£20m penalty

KPMG hit with record fine for misleading watchdog

KPMG admitted wrongdoing

Big four accountant KPMG has been hit with a record £20 million fine after some of its former employees were found to have misled the accounting regulator during its audit of Carillion, which later collapsed.

It is the largest fine imposed by the Financial Reporting Council, surpassing the £15m penalty handed out to Deloitte two years ago for failings in its audits of Autonomy, the former FTSE 100 software company.

The fine related to audit work that KPMG completed for failed outsourcers Carillion and Regenersis in 2016 and 2014 respectively.

The FRC agreed to reduce KPMG’s penalty to £14.4m because of its admissions of wrongdoing.

Jon Holt, chief executive of KPMG UK, said: “We are deeply sorry that such serious misconduct occurred in our firm. It was unjustifiable and wrong. It was a violation of our processes and a betrayal of our values.”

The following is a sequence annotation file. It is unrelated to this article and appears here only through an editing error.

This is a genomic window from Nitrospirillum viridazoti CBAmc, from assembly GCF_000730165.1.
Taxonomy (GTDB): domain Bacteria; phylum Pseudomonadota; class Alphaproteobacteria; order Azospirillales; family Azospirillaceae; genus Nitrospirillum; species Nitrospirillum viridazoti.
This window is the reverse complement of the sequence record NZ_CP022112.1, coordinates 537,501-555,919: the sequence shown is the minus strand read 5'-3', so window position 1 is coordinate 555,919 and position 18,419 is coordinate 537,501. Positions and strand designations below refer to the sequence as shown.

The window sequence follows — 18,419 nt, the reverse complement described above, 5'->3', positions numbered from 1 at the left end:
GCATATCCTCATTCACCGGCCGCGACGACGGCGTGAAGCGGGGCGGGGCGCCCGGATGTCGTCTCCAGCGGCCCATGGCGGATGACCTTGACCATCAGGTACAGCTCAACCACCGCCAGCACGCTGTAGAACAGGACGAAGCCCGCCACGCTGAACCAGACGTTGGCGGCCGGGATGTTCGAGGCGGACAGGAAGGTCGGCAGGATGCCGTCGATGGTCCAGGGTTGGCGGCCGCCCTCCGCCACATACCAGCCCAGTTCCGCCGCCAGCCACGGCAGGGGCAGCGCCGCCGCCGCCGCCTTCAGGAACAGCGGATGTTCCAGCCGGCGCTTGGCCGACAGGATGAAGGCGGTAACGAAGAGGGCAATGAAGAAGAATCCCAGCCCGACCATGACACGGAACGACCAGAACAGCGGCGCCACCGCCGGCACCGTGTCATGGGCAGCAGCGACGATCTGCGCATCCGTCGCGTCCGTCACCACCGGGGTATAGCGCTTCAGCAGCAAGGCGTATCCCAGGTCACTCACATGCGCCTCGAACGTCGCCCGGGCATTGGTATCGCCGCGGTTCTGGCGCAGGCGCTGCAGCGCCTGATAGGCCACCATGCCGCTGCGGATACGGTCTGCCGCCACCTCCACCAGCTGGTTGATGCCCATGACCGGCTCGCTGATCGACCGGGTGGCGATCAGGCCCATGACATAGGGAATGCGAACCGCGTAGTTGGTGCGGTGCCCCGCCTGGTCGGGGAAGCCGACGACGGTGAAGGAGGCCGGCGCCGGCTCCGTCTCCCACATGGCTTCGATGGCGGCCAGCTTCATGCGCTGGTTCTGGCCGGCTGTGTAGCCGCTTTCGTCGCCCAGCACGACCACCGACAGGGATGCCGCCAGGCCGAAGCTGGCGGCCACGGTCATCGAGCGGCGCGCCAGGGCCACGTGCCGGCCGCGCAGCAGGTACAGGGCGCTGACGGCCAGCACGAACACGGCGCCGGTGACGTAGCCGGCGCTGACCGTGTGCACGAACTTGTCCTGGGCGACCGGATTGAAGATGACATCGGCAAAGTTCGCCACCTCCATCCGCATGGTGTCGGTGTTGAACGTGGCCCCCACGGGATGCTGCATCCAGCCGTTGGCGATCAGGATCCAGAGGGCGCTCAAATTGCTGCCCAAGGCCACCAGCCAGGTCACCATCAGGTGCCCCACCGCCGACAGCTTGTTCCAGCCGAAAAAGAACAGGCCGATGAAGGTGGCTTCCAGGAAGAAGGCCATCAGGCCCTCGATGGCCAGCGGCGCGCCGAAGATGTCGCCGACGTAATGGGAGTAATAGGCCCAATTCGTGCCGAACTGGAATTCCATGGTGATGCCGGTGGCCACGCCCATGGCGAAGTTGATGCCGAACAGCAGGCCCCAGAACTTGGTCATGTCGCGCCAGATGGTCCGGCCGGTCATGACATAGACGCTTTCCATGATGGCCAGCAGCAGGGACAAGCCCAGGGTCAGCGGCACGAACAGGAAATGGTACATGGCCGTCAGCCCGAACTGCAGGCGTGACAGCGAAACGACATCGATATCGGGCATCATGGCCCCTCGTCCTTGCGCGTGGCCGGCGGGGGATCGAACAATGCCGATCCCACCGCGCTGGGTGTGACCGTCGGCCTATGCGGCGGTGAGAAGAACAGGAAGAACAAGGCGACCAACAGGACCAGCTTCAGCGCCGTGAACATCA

A five-week tribunal in London earlier this year heard how five KPMG accountants had given “false and misleading information” to the regulator’s inspectors investigating KPMG’s 2016 audit of Carillion, which failed a year later with £7 billion of liabilities and the loss of 3,000 jobs.

The tribunal heard that the KPMG staff backdated documents and created fake spreadsheets which were passed off as current records.

Peter Meehan, lead partner on the Carillion audit, along with senior managers Alistair Wright, Richard Kitchen and Adam Bennett, and Pratik Paw, a junior auditor, were found guilty of misconduct. KPMG said that they were no longer employed by the firm.

Carillion sign
Carillion collapsed with £7bn of liabilities

The FRC called for Meehan to be fined £400,000 and banned from the profession for 15 years. The regulator also said that Wright, Kitchen and Bennett should each be fined £100,000 and banned for 12 years, with a 10% discount for Wright, who had admitted some of the allegations made against him.

Paw, who was not a qualified accountant during his time working on the Carillion audits, should be fined £50,000, the regulator said.

The tribunal will decide on the final penalties after hearing from lawyers on both sides. KPMG has confirmed that it will not pay the fines on behalf of its former employees.

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